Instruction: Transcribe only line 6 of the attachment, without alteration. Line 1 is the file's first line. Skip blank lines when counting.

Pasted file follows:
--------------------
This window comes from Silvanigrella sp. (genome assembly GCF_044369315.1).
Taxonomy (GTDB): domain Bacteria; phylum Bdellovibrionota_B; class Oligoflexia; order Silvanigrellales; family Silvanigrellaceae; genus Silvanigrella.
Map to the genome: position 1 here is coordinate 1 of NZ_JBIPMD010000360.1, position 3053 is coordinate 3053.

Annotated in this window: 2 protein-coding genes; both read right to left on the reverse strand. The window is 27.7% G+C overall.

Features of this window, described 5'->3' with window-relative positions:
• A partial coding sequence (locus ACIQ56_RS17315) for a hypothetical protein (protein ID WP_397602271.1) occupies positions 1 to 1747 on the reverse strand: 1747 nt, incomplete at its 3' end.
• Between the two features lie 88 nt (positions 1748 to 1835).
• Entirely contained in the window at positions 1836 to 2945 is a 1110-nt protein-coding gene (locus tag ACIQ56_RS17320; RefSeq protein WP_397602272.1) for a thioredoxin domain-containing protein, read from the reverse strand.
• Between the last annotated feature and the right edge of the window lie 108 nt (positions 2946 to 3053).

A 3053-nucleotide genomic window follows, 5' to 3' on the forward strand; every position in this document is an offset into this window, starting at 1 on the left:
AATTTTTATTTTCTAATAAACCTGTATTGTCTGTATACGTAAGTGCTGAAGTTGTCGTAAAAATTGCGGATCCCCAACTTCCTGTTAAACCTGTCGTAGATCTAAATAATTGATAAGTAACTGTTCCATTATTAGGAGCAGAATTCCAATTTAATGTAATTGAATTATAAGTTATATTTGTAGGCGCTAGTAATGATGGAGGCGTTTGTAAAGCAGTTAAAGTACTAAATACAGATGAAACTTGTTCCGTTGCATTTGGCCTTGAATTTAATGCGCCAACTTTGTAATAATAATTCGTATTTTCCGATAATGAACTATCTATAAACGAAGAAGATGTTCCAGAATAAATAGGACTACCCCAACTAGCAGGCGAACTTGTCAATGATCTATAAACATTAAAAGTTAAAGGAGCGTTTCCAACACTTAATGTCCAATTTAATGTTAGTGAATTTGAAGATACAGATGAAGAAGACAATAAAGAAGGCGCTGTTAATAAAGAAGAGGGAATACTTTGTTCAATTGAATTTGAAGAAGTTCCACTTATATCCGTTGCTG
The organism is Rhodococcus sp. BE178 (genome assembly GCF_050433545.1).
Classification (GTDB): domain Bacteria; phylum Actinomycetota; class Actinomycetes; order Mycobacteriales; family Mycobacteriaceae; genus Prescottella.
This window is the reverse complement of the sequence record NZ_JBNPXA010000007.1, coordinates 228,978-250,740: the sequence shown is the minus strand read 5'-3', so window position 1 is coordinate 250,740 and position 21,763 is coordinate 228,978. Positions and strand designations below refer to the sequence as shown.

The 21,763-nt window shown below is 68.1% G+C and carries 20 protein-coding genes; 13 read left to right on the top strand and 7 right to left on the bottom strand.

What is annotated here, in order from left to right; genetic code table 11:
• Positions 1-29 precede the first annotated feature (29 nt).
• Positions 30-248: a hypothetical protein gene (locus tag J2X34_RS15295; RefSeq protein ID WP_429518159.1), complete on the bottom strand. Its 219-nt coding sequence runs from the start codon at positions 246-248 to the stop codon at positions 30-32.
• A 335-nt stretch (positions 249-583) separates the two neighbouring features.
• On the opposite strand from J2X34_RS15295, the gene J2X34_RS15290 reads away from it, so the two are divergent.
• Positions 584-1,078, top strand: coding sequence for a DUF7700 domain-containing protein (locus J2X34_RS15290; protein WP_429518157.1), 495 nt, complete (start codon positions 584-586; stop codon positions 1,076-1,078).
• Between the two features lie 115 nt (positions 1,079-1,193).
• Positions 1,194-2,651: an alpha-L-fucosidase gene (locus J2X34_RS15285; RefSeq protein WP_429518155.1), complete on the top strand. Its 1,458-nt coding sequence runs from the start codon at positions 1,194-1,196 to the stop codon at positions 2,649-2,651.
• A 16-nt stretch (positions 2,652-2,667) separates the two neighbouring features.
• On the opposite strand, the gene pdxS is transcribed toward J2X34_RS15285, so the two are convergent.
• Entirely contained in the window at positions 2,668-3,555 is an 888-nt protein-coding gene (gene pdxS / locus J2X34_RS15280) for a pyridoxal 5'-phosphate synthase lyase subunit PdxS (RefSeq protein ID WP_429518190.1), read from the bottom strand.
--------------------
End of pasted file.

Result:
• A partial coding sequence (locus ACIQ56_RS17315) for a hypothetical protein (protein ID WP_397602271.1) occupies positions 1 to 1747 on the reverse strand: 1747 nt, incomplete at its 3' end.